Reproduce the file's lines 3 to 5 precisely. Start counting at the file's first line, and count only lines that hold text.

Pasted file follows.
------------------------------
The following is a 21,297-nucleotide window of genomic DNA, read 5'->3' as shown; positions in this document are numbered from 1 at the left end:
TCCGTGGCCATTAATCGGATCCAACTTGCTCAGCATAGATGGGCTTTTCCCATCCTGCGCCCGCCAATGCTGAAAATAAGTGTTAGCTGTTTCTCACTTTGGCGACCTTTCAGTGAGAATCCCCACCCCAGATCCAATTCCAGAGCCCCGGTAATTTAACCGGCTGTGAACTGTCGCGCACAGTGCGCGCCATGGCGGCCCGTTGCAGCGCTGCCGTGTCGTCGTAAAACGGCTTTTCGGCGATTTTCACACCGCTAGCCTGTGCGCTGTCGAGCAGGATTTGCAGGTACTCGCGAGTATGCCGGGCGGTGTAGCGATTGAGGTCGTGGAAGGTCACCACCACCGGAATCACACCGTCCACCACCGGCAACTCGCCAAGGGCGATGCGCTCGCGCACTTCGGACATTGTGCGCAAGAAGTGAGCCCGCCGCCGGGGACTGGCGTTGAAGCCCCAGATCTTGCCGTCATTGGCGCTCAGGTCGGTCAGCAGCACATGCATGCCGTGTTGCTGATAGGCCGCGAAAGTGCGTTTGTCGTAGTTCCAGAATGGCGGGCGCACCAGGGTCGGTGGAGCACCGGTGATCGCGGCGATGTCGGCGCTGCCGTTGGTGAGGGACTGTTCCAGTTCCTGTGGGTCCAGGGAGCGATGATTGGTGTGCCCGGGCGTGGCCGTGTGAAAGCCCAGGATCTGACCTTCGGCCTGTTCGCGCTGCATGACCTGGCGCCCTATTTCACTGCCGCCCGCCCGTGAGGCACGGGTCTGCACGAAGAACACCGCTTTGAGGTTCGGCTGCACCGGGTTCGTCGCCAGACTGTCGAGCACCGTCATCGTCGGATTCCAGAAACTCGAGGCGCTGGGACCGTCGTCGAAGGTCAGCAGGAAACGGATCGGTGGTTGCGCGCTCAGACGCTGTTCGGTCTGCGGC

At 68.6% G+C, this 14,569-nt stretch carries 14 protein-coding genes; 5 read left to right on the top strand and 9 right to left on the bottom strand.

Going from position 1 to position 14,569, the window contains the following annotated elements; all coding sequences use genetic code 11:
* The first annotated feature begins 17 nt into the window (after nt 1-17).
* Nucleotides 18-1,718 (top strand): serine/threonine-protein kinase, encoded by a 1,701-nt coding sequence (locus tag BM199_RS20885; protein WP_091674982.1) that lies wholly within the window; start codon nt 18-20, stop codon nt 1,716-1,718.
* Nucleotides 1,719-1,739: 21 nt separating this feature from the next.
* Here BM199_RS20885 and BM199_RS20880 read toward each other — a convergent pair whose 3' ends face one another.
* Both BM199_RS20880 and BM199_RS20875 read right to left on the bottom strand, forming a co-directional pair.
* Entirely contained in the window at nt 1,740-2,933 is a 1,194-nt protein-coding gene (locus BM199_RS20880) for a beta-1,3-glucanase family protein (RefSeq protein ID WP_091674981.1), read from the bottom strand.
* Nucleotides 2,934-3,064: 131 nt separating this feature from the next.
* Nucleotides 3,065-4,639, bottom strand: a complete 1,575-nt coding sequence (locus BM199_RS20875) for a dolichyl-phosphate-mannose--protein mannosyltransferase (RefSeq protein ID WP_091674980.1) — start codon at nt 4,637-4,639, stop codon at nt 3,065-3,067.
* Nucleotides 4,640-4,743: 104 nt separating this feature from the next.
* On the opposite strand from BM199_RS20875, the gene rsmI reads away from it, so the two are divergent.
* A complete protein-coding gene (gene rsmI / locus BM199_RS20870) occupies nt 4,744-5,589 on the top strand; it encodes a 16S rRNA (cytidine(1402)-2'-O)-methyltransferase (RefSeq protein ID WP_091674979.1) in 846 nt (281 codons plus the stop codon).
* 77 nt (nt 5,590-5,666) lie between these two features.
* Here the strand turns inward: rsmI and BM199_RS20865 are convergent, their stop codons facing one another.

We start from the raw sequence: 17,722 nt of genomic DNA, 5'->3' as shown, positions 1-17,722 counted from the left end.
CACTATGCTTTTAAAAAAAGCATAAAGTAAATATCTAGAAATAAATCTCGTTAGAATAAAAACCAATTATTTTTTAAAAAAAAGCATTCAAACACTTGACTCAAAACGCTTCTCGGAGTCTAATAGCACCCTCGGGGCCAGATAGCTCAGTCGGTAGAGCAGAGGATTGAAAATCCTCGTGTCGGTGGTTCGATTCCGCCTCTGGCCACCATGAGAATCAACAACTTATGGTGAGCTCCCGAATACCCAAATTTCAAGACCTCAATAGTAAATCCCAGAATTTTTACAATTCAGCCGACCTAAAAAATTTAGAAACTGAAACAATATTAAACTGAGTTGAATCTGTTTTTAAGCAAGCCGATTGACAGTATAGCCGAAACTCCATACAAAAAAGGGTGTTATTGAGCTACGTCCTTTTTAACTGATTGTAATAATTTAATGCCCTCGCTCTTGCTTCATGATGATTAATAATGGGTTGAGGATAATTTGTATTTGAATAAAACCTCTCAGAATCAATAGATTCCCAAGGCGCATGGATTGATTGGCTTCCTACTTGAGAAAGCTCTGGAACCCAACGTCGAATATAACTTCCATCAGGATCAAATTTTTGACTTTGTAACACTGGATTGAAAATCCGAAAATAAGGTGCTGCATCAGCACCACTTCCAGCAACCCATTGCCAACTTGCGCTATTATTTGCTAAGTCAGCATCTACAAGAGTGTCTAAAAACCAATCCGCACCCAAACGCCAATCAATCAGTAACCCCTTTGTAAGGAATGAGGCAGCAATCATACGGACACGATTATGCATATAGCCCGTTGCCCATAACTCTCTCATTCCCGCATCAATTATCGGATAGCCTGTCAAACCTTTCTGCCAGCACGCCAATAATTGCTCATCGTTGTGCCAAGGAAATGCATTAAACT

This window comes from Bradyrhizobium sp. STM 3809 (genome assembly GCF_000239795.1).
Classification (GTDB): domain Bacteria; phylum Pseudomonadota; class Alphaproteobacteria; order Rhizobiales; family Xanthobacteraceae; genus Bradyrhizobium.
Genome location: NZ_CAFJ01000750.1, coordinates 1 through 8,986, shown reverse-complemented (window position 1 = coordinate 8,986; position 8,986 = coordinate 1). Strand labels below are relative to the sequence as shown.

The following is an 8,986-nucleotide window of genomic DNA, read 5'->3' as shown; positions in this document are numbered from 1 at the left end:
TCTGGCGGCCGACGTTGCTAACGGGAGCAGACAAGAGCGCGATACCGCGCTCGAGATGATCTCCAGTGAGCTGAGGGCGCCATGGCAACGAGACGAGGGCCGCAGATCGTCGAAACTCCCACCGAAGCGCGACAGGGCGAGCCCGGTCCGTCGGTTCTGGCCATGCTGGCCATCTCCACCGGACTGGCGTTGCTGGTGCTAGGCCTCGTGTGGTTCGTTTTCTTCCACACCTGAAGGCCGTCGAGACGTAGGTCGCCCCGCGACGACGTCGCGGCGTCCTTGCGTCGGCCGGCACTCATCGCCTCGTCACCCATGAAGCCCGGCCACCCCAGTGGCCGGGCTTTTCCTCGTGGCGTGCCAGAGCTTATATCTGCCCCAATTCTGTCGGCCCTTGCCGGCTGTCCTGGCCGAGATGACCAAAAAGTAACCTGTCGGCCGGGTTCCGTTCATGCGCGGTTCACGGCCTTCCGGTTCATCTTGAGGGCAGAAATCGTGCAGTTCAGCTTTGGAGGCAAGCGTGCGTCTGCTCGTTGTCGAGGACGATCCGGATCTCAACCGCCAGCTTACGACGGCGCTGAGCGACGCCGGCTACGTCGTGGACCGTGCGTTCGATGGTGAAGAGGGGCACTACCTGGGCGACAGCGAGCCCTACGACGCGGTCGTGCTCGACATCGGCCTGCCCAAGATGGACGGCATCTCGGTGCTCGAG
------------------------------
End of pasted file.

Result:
At 68.6% G+C, this 14,569-nt stretch carries 14 protein-coding genes; 5 read left to right on the top strand and 9 right to left on the bottom strand.

Going from position 1 to position 14,569, the window contains the following annotated elements; all coding sequences use genetic code 11:
* The first annotated feature begins 17 nt into the window (after nt 1-17).